By David Lawder
WASHINGTON – The International Monetary Fund’s Executive Board on Friday said it has formed a steering group to lead a review to improve institutional safeguards on data and governance after clearing IMF Managing Director Kristalina Georgieva of wrongdoing in a World Bank data-rigging scandal.
The IMF board said in a statement that it aims to present the review by the next Spring Meetings in April 2022. The review has “the objective of helping to ensure the staff, Management, and Executive Board maintain the highest possible standards around internal governance, use of data, and accountability.”
Georgieva was accused in September of putting “undue pressure” on World Bank staff in 2017, when she was the lender’s CEO, to alter data in its flagship “Doing Business” report to boost China’s ranking.
The allegations, which Georgieva strongly denied, were contained in the investigation report of a law firm hired by the World Bank’s board to probe data irregularities in the now-discontinued report on country business climates.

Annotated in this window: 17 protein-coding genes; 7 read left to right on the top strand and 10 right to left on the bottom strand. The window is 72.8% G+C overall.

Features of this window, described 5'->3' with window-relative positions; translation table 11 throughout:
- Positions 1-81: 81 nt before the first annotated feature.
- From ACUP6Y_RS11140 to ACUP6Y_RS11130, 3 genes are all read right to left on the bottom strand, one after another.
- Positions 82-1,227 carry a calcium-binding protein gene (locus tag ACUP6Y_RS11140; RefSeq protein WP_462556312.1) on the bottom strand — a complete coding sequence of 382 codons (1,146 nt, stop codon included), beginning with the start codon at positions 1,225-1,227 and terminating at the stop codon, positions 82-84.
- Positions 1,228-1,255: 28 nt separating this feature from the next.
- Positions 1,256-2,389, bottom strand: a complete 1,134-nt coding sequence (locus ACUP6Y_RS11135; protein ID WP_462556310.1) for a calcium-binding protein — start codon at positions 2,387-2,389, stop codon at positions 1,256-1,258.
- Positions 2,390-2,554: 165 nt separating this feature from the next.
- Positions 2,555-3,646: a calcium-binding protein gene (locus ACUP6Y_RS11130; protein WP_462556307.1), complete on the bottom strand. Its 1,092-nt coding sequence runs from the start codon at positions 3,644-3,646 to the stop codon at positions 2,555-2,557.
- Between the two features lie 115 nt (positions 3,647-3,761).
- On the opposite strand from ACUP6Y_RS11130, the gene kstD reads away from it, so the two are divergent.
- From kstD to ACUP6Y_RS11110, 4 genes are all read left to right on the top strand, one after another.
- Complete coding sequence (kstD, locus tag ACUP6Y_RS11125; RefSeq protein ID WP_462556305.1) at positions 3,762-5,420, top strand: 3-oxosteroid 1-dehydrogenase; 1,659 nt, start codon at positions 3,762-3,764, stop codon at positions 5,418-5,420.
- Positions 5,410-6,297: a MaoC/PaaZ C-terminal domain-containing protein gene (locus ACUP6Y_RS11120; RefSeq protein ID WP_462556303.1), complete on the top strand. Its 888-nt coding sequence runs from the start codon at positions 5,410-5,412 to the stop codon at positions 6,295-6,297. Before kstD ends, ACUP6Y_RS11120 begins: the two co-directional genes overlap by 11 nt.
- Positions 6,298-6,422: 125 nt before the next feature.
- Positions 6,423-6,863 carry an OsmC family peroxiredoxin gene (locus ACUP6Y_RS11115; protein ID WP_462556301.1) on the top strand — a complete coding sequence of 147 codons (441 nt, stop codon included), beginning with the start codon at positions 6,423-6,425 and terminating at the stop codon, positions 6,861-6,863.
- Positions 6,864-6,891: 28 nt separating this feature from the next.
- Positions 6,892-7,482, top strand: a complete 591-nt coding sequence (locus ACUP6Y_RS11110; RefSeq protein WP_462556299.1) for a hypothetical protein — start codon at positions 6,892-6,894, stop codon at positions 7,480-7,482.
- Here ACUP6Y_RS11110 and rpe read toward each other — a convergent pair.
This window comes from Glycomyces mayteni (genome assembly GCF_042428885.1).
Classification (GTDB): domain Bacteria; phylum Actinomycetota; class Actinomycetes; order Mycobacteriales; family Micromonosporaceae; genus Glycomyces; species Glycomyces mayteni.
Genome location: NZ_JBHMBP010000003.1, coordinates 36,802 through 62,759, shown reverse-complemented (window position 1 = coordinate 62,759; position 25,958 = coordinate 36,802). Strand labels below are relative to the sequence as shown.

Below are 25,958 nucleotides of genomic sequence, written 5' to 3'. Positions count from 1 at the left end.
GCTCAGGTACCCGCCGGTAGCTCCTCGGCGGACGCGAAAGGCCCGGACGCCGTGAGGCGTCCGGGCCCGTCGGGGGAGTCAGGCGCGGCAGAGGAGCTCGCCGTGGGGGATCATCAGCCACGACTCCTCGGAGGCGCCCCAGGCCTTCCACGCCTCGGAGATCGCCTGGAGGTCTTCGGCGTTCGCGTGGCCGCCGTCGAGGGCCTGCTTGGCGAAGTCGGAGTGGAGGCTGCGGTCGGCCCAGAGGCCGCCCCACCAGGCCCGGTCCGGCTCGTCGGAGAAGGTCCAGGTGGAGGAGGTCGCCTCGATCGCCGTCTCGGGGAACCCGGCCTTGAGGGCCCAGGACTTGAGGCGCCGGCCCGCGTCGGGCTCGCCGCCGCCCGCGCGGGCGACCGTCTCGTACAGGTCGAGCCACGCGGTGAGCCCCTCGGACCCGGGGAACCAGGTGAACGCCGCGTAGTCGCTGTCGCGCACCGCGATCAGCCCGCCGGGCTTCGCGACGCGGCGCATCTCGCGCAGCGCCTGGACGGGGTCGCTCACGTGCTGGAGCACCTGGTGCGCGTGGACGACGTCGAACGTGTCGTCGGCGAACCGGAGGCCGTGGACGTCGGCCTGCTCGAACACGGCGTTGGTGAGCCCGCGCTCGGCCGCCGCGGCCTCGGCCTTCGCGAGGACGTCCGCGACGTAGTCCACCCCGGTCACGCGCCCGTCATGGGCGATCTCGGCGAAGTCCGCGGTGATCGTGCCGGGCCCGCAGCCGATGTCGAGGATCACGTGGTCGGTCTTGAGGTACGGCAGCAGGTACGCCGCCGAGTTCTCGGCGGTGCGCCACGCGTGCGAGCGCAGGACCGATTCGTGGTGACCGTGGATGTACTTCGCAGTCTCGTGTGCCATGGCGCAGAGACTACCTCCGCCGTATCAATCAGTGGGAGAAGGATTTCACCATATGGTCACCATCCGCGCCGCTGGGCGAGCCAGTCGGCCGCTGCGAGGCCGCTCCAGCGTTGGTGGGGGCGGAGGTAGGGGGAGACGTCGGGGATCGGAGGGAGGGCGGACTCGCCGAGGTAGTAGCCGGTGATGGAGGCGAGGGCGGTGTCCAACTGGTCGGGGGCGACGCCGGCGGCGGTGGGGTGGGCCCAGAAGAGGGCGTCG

After saying it had conducted a thorough review of the matter, the IMF board expressed its confidence in Georgieva and IMF staff in October, but said it would consider additional steps to “ensure the strength of institutional safeguards.”
U.S. Treasury Secretary Janet Yellen also had called for “proactive steps” to reinforce the IMF’s credibility.
Georgieva told the Reuters Next conference in early December that the Fund was looking at all of its research processes in order to ensure the data integrity and using independent evaluations to find areas for improvements.
The IMF board said on Friday that the new steering group will work with IMF management and two staff working groups focused on internal governance and ensuring staff voices are heard as well as data analysis and integrity.
“As part of this effort, the Board’s steering group and the staff working groups will take stock of current procedures and systems in place, assess their effectiveness, and recommend improvements as needed to ensure that arrangements reflect best practices,” the IMF board said.
(Reporting by David Lawder, Editing by Rosalba O’Brien)